Italy recorded its highest daily number of coronavirus cases on Wednesday, with 7,332.
This brings its seven-day rate of cases per 100,000 people to 64, according to figures based on data collected by the European Centre for Disease Prevention and Control.
A rate of 20 is the threshold above which the Government considers triggering quarantine conditions.
But last week no countries lost their exemptions, amid a rise in UK cases.
The UK’s case rate currently stands at 166.
Paul Charles, chief executive of travel consultancy The PC Agency, said: "Europe and the Med have almost become no-go zones if you want to avoid quarantine on your return.
"The current quarantine system should now be replaced by an effective traveller testing programme, mixed with a very short quarantine period.
"This would help business and leisure travel recover as we learn to live with coronavirus. 2020 is a washout for the travel sector and the Government needs to focus on strong revival for early 2021 and beyond."
Changes to the Government’s list of destinations from which arrivals in England do not need to enter quarantine are usually announced every Thursday at 5pm, and implemented the following Saturday at 4am.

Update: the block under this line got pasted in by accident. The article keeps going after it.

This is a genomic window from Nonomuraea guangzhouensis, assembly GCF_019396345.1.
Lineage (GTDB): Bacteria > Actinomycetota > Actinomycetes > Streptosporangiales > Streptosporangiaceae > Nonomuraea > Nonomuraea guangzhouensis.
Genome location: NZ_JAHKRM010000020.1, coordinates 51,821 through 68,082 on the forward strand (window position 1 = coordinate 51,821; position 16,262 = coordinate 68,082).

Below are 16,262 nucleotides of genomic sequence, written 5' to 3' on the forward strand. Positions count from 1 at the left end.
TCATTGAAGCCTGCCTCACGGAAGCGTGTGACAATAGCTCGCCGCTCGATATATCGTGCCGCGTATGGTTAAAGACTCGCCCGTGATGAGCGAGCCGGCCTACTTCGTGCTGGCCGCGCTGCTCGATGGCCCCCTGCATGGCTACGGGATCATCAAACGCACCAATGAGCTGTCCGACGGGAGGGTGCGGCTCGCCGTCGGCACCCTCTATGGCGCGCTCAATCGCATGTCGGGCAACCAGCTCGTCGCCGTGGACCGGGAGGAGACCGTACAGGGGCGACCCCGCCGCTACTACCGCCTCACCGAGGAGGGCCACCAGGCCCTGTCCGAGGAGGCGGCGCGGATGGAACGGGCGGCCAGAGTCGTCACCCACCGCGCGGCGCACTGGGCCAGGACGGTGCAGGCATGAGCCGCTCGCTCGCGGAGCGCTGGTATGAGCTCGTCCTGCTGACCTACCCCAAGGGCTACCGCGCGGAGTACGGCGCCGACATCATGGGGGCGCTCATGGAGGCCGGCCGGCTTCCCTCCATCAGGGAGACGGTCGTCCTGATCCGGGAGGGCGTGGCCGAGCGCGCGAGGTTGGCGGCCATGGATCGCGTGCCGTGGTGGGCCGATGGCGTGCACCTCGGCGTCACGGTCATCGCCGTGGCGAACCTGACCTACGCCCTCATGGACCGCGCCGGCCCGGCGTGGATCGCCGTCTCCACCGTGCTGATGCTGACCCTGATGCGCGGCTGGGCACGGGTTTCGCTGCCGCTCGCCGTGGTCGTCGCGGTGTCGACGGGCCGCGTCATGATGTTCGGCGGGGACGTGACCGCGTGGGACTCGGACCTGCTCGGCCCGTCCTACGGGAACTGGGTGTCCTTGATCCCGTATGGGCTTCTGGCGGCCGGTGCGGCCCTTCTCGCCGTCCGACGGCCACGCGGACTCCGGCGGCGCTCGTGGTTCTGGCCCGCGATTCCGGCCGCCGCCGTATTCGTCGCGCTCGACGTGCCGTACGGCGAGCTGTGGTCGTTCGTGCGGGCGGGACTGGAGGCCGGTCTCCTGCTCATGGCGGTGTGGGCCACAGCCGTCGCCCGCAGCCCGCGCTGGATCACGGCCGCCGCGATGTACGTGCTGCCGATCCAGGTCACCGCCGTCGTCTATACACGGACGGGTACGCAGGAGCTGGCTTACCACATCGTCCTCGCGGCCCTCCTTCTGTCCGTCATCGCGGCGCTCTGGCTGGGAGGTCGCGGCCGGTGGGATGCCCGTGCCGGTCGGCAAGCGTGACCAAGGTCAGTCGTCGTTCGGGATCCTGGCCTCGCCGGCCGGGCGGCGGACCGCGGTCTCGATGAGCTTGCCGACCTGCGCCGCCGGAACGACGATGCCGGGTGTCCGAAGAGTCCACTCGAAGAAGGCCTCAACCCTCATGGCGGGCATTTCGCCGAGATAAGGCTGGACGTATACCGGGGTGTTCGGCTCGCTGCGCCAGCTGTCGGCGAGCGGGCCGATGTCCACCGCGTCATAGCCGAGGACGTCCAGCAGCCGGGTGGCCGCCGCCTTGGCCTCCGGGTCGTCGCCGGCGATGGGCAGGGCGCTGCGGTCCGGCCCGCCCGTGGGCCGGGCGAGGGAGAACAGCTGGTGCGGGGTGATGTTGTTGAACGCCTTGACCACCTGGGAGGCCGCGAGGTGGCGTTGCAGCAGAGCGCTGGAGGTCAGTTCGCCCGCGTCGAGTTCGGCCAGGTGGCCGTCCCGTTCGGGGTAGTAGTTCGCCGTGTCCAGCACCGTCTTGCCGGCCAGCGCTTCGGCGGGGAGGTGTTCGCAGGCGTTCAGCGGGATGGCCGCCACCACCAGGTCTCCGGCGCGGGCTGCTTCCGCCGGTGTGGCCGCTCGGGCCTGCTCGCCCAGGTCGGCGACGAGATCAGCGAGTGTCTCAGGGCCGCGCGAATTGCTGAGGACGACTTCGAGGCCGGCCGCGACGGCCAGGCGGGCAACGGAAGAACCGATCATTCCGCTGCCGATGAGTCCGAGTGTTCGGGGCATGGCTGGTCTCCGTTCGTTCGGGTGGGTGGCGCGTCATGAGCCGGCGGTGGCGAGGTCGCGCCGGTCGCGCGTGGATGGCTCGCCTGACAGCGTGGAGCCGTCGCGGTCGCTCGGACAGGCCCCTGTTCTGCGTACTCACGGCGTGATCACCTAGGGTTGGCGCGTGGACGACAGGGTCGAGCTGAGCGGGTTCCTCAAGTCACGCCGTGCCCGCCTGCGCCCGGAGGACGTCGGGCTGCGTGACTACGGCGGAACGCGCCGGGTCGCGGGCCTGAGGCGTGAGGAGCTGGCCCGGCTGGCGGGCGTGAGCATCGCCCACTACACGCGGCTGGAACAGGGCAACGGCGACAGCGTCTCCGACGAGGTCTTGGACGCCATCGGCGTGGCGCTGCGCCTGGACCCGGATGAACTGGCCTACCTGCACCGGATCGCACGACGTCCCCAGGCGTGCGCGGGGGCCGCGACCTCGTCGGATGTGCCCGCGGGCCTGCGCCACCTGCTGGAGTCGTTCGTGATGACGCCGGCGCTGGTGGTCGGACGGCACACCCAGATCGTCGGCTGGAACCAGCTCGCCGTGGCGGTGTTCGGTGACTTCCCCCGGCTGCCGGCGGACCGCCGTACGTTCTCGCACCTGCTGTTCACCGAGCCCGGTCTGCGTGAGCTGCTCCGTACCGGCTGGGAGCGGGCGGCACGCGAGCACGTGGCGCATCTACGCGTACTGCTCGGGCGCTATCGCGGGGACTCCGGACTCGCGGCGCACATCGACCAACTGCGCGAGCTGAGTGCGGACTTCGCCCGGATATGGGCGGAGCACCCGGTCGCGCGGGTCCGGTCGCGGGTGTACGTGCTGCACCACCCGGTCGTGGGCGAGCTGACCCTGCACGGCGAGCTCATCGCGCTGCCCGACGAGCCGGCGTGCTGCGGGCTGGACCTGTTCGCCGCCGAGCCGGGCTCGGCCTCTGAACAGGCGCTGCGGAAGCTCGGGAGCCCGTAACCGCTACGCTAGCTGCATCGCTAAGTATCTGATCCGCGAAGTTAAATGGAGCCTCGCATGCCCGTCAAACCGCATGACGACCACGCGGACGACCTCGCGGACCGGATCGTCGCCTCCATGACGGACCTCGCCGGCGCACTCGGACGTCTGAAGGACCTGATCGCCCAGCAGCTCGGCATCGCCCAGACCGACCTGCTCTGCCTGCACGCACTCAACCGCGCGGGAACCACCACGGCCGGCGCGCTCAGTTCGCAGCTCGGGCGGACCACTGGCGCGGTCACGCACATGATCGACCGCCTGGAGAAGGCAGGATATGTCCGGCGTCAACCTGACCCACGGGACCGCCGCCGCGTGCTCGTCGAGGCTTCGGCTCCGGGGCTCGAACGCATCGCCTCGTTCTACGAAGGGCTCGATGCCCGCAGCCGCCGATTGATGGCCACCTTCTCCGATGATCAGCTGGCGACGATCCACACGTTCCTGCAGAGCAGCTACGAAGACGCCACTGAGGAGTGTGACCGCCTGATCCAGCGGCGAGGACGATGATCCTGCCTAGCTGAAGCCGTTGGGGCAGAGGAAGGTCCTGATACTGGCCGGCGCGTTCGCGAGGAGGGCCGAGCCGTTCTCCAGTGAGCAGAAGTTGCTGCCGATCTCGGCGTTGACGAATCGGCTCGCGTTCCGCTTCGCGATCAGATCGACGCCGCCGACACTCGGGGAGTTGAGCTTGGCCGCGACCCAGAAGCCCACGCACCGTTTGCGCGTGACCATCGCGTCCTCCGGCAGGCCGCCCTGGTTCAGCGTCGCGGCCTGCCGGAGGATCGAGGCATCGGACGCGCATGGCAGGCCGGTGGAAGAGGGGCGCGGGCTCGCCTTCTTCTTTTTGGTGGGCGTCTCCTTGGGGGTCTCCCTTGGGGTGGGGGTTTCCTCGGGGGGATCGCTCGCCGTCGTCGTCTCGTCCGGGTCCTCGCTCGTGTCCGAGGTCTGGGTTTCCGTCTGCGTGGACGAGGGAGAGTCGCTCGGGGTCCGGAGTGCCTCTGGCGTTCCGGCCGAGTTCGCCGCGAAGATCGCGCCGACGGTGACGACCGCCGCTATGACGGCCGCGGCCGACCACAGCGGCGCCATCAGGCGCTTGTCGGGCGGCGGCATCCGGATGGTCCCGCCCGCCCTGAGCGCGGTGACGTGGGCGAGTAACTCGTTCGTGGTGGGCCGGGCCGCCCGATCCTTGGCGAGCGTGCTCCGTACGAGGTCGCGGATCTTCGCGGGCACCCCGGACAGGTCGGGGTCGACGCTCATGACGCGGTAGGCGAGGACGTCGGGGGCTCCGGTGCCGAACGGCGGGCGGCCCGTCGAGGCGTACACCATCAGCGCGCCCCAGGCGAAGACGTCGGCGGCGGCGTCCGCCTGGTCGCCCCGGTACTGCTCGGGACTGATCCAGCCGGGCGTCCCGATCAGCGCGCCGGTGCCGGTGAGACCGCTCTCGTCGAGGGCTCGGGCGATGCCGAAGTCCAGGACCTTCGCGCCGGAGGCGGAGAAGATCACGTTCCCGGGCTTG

The devolved nations have their own exemption lists which are similar but not identical.
The removal of Italy’s exemption would be a further blow to the UK’s travel industry as it is one of its last big markets without a quarantine requirement for returning holidaymakers.
Last week Italy introduced compulsory coronavirus testing for arriving UK visitors.
Arrivals from European countries such as the UK, France and Spain must provide evidence of a negative test taken in the 72 hours prior to travel.
Visitors unable to provide proof of a negative result at the border have to take a test in Italy.